What projects are you currently working on?
A hotel in North Northumberland
A wedding venue in Northumberland
Glamping pods in Northumberland
Large Residential family home in Edinburgh
Conservation redevelopment of a church in Edinburgh and Glasgow
Contemporary office spaces built with shipping containers in Edinburgh
Residential design in Qatar
Residential design in London
What was your favourite project to work on and why?
Recently we completed an eclectic family home in Edinburgh. We took this 4 bedroom house back to the bones and restored it very much to the couples character. It has a confetti coloured staircase adorned with artwork both modern and traditional. A huge Mr Brainwash painting hangs in the vestibule on Philip Jeffries horsehair ombre gold leaf wall covering, while the walls in the study are upholstered in a lilac silk with a candy-coloured Murano glass chandelier. The whole house is eclectic, decadent, and highly personal – exactly how we like to design.
We started this project in December 2019 and scheduled the couple to move in in May 2020. We continued to work through the house during lockdown as it was empty, and the couple moved in in August 2020 – it certainly kept me busy through lockdown.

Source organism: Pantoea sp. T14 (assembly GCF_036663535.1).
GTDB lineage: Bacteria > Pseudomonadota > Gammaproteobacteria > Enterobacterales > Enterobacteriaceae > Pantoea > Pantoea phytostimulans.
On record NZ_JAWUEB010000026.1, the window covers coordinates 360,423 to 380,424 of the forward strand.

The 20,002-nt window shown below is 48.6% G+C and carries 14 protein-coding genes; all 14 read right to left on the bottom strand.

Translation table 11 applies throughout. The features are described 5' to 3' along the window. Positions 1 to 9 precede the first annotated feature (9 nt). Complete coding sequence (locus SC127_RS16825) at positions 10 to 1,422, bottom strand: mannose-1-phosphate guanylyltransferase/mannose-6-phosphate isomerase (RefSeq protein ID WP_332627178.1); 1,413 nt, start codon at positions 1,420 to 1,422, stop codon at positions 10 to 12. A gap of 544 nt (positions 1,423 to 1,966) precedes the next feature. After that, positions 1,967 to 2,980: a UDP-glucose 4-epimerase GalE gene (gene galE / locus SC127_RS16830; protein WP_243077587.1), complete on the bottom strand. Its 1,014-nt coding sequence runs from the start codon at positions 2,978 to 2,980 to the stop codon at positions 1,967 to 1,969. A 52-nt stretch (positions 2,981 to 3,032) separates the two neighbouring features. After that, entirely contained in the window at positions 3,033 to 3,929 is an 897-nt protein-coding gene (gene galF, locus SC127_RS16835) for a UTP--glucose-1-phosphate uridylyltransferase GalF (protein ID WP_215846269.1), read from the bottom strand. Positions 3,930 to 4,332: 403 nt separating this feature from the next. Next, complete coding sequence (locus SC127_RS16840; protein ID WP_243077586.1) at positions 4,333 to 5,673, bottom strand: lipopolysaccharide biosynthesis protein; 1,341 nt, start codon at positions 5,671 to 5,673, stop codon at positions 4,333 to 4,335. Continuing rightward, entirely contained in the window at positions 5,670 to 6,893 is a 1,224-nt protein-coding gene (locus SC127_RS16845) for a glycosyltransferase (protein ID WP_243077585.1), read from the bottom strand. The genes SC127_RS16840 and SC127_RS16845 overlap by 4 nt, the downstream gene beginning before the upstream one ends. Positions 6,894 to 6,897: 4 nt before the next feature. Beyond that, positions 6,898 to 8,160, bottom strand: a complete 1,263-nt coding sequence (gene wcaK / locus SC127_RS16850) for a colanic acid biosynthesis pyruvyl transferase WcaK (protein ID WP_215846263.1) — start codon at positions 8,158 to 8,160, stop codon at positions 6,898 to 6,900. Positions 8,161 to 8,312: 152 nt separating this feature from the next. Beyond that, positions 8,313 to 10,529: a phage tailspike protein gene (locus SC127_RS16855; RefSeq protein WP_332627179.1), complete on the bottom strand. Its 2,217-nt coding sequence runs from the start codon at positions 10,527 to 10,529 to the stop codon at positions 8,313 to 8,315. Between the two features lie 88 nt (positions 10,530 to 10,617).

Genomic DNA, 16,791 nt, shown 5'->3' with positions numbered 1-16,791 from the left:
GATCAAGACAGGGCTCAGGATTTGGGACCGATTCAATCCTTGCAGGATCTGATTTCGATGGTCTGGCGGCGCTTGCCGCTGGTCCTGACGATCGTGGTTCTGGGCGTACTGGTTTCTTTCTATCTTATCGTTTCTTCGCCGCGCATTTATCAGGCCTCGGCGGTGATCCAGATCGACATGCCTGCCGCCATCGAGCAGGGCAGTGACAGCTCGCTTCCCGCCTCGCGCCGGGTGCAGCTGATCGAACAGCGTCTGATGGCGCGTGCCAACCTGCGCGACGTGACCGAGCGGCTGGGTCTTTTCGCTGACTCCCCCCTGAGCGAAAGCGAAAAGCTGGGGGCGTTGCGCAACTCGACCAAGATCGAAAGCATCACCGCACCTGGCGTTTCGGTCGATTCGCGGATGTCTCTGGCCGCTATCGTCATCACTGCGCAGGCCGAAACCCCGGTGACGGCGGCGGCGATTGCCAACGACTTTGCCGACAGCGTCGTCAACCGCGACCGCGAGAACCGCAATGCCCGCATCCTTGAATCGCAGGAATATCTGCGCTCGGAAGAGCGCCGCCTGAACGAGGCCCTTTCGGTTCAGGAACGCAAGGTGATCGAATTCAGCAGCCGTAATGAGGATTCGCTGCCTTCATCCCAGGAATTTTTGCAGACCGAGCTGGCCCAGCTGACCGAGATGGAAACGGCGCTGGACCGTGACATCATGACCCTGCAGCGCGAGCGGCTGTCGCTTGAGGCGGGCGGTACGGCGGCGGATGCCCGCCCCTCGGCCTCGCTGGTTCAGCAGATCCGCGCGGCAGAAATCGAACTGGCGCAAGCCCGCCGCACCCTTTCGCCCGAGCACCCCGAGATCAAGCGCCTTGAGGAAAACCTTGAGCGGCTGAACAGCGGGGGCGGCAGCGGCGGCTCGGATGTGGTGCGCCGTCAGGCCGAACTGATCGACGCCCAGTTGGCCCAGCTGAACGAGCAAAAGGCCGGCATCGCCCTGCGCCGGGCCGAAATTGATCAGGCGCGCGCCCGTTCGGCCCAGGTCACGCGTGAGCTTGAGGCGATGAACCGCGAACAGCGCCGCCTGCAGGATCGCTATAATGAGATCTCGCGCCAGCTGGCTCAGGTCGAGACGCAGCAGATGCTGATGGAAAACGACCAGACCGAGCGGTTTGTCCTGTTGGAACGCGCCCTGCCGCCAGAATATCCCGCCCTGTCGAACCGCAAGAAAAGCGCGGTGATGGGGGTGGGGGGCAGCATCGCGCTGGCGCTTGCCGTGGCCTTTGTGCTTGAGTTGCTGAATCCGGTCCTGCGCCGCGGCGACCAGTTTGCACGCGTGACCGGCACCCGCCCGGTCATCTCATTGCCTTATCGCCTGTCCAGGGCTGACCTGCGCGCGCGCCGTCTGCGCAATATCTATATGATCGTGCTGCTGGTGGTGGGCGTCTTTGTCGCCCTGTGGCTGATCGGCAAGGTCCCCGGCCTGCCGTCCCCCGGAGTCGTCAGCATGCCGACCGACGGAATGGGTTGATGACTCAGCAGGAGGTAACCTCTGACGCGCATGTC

What was your most challenging project to work on and why?
Yester House, in Gifford, East Lothian – Grade A listed mansion house. I started working on this project back in 2014 as a design assistant with our then design director Alison Vance. It was the largest project Jeffreys Interiors had undertaken, but we were ready for the challenge. The clients were very involved which ensured we built up a close working relationship which had a positive impact on getting all the interiors to their taste. The project was 4 years in the making, 2 design meetings a week with the client and project team, numerous lighting schedules, drawing issue sheets, blood, sweat and tears, but it was completely worth it. Every time I visit the house, I still feel an overwhelming sense of pride that we are now part of that building’s history.